9. ^ a b c Gates, M. Sullivan (May 10, 2016). "A Word on David Bowie, Lori Mattix, and the Speed of Information". Medium. San Francisco, California: A Medium Corporation. Retrieved August 13, 2018.
  10. ^ a b Case, George (October 1, 2011). Led Zeppelin FAQ: All That's Left to Know About the Greatest Hard Rock Band of All Time. Rowman & Littlefield. pp. 216–217. ISBN 978-1-61713-074-8.
  11. ^ Jones, Dylan (September 7, 2017). David Bowie: A Life. Random House. p. 749. ISBN 978-1-4090-5263-0.
  12. ^ Des Barres, Pamela (1988) [1987]. I'm With the Band: Confessions of a Groupie. New York: Jove Books. pp. 236-237. ISBN 978-0-515-09712-2.
  13. ^ Gates, M. Sullivan (May 20, 2016). "Update: Pamela Des Barres' Memoirs Also Contradicted Lori Maddox's Story". Medium. San Francisco, California: A Medium Corporation. Retrieved June 19, 2020.
  14. ^ a b Davis, Stephen (1997) [1985]. Hammer Of The Gods: The Led Zeppelin Saga. Boulevard Books. pp. 171-174. ISBN 978-1-57297-306-0.
  15. ^ Mark McLaughlin (director) (2004). A to Zeppelin: The Unauthorized Story of Led Zeppelin (Documentary). United States: Passport International Entertainment. Lori Mattix: "We were taking a drive down to the Hyatt House to go meet the band and I was terrified, because, first of all, I was still a virgin — I mean, I was a baby! — and this was Led Zeppelin."
  16. ^ "Jimmy Page: "Forget the myths about Led Zeppelin"". Uncut. February 27, 2015. Retrieved April 9, 2020.
  17. ^ Greene, Andy (November 21, 2012). "Jimmy Page Dated a 14-year-old Girl While He Was in Led Zeppelin". Rolling Stone. New York City: Wenner Media LLC. Retrieved August 13, 2018.
  18. ^ Hoskyns, Barney (September 4, 2012). Trampled Under Foot: The Power and Excess of Led Zeppelin. Faber & Faber. p. 250. ISBN 978-0-571-25936-6.
  19. ^ Buell, Bebe; Bockris, Victor (July 19, 2002). Rebel Heart: An American Rock 'n' Roll Journey. St. Martin's Press. p. 82. ISBN 0312266944.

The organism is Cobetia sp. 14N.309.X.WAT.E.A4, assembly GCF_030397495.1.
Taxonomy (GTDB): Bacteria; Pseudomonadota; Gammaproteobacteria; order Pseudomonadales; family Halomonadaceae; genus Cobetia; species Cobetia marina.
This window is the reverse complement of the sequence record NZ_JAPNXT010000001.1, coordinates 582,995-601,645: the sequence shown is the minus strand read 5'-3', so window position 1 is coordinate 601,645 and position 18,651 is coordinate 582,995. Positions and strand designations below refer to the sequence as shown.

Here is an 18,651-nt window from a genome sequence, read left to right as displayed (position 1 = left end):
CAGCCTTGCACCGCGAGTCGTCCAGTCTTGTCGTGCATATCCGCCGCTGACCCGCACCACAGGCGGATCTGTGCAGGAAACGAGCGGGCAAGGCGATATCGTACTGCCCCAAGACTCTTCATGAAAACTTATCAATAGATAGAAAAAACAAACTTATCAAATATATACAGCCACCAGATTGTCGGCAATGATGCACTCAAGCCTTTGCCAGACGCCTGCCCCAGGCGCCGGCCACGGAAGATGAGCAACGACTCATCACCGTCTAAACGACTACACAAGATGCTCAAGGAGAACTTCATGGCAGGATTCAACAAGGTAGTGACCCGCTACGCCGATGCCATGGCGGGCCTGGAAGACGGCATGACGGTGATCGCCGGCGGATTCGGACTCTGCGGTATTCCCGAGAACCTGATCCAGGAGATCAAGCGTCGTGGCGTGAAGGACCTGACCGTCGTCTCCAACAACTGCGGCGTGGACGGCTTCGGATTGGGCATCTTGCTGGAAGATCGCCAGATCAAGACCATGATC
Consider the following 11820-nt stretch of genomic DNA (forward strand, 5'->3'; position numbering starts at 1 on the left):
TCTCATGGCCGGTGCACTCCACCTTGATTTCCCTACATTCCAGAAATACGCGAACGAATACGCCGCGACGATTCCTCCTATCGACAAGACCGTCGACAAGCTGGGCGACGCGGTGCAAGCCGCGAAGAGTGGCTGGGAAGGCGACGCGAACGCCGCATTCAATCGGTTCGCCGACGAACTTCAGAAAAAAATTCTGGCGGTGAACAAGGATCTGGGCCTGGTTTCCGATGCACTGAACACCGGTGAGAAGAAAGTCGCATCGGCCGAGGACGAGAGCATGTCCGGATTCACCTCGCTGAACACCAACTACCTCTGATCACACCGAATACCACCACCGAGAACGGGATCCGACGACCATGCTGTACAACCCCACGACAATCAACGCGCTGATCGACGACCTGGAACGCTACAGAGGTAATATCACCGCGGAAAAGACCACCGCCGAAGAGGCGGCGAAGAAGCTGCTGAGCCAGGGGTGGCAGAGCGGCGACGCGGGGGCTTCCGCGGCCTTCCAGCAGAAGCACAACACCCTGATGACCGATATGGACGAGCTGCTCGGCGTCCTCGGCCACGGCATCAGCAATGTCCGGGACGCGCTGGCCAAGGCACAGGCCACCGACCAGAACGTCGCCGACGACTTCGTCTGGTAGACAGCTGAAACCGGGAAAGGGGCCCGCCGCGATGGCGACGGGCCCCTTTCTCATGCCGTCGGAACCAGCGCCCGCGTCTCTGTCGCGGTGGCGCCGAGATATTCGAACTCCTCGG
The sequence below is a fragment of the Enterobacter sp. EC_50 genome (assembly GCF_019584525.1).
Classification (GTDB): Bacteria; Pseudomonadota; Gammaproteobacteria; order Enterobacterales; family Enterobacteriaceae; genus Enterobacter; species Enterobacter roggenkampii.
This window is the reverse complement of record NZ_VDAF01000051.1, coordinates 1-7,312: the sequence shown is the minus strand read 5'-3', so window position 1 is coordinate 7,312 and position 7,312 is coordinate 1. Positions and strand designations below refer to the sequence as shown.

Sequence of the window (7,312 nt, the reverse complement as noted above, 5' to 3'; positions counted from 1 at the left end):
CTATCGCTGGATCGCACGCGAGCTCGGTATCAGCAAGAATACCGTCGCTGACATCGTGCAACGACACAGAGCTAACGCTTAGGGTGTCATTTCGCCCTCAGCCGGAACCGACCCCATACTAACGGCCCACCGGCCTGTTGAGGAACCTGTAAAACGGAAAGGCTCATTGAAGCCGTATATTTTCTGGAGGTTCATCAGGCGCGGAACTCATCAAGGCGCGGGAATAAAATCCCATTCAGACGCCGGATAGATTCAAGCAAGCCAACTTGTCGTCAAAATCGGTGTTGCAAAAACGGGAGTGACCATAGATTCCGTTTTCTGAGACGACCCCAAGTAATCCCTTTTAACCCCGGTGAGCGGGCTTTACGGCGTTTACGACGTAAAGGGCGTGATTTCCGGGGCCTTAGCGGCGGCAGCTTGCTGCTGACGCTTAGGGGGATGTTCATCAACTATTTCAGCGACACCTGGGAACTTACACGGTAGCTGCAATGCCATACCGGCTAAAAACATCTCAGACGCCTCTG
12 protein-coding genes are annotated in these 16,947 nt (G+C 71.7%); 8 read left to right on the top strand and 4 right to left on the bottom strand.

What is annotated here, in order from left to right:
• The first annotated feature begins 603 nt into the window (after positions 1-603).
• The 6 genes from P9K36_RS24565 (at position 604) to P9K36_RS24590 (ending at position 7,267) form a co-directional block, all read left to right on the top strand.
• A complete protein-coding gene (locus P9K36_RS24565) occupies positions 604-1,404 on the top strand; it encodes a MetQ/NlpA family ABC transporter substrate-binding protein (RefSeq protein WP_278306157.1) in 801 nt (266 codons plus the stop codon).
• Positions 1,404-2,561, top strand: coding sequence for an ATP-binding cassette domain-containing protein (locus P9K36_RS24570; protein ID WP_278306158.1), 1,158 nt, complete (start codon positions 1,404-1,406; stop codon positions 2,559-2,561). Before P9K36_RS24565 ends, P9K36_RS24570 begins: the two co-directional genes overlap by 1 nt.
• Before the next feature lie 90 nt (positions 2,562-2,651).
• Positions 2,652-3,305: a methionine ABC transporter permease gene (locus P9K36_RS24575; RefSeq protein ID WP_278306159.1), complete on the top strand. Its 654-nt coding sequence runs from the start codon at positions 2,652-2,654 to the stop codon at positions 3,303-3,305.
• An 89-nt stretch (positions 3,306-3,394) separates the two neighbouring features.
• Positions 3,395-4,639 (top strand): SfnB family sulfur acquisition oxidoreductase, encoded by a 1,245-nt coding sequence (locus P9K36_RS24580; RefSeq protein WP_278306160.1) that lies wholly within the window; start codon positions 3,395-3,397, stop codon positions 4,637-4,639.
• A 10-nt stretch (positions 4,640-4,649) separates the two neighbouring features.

20. ^ Mick, Wall (November 9, 2010). When Giants Walked the Earth: A Biography of Led Zeppelin. Macmillan Publishers. p. 324. ISBN 978-1429985611.
  21. ^ Kellett, Andrew (September 9, 2017). The British Blues Network: Adoption, Emulation, and Creativity. University of Michigan Press. p. 99. ISBN 978-0472036998.
  22. ^ Calef, Scott (2009). Led Zeppelin and Philosophy : All Will Be Revealed. Open Court Publishing Company. p. 282. ISBN 978-0812696721.
  23. ^ Des Barres, Pamela (2007). "Lori Lightning". Let's Spend the Night Together: Backstage Secrets of Rock Muses and Supergroupies. Chicago Review Press. pp. 183-185. ISBN 978-1-55652-668-8.
  24. ^ McLean, Craig (May 6, 2018). "Good time girl: memories of super groupie Pamela Des Barres". The Guardian. London, England: Guardian Media Group. Retrieved August 13, 2018.
  25. ^ De Gallier, Thea (March 15, 2018). "'I wouldn't want this for anybody's daughter': will #MeToo kill off the rock'n'roll groupie?". The Guardian. London, England: Guardian Media Group. Retrieved August 13, 2018.
  26. ^ Hains, Rebecca (January 11, 2016). "Reconciling David Bowie's genius with rape". rebeccahains.com. Retrieved August 13, 2018.
  27. ^ Williams, Stereo (January 17, 2016). "Not Above the Law: David Bowie and Rock 'n' Roll's Statutory Rape Problem". The Daily Beast. New York City: IAC. Retrieved August 13, 2018.